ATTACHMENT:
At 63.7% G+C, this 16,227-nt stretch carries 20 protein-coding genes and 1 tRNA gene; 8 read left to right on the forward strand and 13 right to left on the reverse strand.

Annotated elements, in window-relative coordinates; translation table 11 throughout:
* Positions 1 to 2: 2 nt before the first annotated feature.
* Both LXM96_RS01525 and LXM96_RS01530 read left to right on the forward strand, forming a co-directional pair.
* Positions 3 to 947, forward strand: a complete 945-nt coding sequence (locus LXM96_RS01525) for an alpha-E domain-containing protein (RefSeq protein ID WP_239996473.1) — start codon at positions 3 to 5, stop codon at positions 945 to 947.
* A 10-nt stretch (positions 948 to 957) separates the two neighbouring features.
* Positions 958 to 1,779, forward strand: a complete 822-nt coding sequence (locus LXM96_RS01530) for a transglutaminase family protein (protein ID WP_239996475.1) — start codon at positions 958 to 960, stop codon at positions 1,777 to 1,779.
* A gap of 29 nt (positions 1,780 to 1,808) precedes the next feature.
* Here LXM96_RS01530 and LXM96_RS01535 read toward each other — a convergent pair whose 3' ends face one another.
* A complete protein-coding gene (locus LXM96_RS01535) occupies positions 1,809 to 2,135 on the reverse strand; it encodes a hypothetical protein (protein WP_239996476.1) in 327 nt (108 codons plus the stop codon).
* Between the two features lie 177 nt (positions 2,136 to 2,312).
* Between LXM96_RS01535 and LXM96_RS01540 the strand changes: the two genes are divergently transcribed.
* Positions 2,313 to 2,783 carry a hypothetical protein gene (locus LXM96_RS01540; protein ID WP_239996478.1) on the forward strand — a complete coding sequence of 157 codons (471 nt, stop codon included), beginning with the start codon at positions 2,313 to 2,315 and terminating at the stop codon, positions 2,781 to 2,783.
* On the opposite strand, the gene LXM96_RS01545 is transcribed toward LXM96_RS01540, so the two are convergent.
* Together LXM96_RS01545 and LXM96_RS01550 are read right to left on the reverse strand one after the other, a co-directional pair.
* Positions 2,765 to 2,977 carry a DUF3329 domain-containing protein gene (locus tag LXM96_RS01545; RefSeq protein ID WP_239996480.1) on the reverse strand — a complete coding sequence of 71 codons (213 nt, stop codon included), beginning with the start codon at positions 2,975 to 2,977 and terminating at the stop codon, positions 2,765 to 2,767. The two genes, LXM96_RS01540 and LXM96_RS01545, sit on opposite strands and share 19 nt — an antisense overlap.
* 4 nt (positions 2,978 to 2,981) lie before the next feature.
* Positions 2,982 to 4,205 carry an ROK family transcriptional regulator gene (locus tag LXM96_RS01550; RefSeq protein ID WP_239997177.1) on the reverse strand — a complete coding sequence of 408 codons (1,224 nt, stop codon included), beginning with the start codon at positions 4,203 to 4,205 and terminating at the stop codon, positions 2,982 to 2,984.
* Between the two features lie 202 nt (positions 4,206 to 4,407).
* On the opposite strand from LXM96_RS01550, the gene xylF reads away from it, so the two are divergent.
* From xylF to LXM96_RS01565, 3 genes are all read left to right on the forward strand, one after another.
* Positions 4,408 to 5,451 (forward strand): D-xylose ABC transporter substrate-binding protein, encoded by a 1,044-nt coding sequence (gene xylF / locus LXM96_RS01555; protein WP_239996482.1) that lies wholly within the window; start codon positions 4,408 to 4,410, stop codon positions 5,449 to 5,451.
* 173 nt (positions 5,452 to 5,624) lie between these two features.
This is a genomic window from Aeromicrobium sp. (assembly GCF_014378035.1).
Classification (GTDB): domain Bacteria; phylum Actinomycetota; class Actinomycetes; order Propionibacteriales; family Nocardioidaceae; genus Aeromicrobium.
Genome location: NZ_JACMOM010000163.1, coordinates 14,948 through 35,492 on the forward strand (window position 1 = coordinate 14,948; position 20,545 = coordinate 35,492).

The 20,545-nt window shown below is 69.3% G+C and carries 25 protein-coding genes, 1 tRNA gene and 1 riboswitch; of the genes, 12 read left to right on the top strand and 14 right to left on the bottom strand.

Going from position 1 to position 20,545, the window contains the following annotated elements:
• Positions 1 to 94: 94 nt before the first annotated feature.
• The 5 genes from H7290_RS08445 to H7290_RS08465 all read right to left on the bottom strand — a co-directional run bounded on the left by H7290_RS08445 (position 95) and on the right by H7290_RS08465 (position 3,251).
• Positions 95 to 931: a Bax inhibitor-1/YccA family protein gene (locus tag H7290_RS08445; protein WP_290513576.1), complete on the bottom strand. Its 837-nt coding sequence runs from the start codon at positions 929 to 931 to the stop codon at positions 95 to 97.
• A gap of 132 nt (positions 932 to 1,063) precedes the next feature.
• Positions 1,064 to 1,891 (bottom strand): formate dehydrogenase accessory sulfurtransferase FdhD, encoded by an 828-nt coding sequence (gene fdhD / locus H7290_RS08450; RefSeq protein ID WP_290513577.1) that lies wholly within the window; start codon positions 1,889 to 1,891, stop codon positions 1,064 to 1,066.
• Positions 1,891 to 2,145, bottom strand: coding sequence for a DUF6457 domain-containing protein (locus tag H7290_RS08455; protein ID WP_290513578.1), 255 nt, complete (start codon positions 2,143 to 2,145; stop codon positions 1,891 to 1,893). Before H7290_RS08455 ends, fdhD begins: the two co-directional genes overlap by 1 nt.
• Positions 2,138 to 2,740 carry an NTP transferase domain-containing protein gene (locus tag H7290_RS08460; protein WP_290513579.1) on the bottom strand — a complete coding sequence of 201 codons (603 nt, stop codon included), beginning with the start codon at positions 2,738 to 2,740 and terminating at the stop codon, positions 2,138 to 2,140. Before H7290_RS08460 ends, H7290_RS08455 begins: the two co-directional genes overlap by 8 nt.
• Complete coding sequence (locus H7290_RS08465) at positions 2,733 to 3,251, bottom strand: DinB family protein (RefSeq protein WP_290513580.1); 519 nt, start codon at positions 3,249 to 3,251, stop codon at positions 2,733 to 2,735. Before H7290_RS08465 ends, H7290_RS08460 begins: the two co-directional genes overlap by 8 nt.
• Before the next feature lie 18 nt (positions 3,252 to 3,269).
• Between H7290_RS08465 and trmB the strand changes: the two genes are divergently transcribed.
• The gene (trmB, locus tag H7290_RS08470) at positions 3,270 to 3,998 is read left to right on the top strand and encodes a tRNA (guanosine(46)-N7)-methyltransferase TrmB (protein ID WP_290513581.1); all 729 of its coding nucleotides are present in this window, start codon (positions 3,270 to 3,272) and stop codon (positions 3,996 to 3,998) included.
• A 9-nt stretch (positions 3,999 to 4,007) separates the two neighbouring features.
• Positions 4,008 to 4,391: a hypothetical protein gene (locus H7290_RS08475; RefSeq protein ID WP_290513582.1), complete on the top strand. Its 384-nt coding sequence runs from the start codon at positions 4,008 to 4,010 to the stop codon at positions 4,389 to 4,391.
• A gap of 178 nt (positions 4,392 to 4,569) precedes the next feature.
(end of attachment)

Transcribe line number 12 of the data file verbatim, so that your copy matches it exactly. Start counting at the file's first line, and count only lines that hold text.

* Between LXM96_RS01535 and LXM96_RS01540 the strand changes: the two genes are divergently transcribed.